by Michael Brown
A weighty and very thorough book on the fascinating mines of Dylife. This is a fully researched volume on the Dylife area and has been produced with help and major contributions from David James and Simon Hughes.
I enjoyed it; the book is written in a very engaging and immediate style and is full of very interesting photographs, plans and sketches. I found that the social and industrial history are particularly well described. There has, literally, been no stone left unturned. For mine explorers, there are extremely useful grid references and descriptions of the workings. Michael has spent much of his life exploring the mines and the area; his connection and obvious love of the place comes through in the writing. There are chapters at the end which are interesting- a series of walks around the area, and reminiscences of life on a small hill farm, which at first I thought to be spurious-until I started reading. Like the rest of the book, it was engaging and charming. Some have crisicised the chapter "explorers notes" but then some folk need to lighten up a little.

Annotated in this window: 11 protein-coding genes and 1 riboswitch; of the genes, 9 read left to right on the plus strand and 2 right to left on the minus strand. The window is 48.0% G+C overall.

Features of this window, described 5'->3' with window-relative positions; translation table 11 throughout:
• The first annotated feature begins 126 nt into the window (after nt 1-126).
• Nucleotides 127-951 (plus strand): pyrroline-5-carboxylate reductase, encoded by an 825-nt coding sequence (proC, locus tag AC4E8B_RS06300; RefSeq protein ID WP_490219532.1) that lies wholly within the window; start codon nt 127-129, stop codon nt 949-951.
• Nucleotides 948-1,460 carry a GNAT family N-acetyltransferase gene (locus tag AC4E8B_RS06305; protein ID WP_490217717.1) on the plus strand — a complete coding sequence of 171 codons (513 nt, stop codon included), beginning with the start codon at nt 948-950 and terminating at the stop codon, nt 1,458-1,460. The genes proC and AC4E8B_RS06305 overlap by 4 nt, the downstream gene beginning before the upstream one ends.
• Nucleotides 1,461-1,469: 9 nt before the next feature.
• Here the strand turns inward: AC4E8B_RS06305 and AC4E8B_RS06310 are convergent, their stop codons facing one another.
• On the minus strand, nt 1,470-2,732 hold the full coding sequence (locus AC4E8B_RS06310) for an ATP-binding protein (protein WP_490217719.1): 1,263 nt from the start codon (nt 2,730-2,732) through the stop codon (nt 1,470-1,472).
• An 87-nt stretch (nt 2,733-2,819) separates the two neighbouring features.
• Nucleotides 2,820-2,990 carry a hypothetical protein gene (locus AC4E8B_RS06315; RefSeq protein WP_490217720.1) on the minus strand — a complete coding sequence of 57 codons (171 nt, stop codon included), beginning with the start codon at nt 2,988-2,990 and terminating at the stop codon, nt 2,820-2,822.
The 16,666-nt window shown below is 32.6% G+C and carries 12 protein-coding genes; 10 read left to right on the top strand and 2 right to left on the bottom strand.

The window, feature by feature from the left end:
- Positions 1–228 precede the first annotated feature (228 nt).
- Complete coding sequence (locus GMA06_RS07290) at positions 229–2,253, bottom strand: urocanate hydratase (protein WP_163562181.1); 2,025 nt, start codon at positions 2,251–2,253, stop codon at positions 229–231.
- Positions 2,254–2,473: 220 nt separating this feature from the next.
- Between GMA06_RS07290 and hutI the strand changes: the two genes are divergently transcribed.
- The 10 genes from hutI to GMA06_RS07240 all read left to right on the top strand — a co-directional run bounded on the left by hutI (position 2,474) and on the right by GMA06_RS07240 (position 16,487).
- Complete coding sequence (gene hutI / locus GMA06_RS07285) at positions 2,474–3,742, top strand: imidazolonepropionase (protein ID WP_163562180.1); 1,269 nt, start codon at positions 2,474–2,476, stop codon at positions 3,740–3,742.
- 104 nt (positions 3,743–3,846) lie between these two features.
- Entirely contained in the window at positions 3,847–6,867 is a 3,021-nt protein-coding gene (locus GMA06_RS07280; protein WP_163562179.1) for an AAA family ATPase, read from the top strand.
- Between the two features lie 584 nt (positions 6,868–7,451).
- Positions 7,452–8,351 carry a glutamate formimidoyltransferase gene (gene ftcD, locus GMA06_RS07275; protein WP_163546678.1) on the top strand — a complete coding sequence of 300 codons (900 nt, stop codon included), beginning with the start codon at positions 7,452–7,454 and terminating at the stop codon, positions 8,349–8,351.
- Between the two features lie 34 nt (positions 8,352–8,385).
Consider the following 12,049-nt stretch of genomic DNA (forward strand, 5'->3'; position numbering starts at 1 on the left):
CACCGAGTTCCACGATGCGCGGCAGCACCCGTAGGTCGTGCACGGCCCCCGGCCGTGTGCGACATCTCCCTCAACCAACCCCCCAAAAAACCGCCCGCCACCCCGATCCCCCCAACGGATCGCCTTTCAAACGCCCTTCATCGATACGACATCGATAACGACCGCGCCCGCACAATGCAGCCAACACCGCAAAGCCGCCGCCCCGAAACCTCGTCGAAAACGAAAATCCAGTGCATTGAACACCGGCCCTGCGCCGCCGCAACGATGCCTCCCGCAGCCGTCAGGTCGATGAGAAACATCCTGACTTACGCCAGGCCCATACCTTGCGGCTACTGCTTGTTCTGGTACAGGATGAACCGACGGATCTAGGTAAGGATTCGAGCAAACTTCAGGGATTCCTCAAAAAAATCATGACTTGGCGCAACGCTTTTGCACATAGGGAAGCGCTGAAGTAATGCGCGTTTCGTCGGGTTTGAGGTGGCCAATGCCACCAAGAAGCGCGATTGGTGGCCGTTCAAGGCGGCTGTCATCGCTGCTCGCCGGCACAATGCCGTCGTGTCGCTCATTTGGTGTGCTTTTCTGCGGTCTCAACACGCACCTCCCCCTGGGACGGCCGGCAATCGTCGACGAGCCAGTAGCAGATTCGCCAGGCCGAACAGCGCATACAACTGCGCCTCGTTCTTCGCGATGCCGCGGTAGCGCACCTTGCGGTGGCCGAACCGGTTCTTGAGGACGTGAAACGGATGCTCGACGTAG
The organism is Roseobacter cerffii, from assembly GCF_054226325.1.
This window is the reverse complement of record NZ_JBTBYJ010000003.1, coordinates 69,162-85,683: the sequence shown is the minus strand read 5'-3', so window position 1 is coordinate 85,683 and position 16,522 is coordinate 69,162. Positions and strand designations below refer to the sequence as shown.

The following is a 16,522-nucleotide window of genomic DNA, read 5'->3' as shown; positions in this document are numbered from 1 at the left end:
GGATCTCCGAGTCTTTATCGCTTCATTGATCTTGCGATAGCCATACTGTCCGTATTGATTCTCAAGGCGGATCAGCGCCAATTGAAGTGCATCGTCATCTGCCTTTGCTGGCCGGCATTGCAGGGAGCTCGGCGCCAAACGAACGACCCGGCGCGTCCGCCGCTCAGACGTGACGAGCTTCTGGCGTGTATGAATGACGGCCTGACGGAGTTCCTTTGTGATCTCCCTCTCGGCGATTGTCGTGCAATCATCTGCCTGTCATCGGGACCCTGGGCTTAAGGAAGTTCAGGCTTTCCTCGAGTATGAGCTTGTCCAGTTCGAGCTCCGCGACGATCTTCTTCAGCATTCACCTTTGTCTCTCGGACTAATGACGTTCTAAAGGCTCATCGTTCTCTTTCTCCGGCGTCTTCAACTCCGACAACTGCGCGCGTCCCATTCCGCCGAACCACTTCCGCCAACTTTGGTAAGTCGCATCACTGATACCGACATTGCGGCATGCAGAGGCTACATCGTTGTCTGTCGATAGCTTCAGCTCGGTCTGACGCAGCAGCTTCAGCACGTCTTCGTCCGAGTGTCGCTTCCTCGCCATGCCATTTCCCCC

A rarely mentioned aspect of this book is that it is self-published, which can sometimes mean a self-indulgent, rambling and badly designed end product, printed on poor paper to save costs. This book is none of those things and has high production values throughout. It also contains writing which I suspect a publisher would have pruned to the detriment of the whole. So I must say that I have no hesitation in recommending this book. If you have not been there, you will want to after reading Michael's book.
Cost £19.95 in 2017
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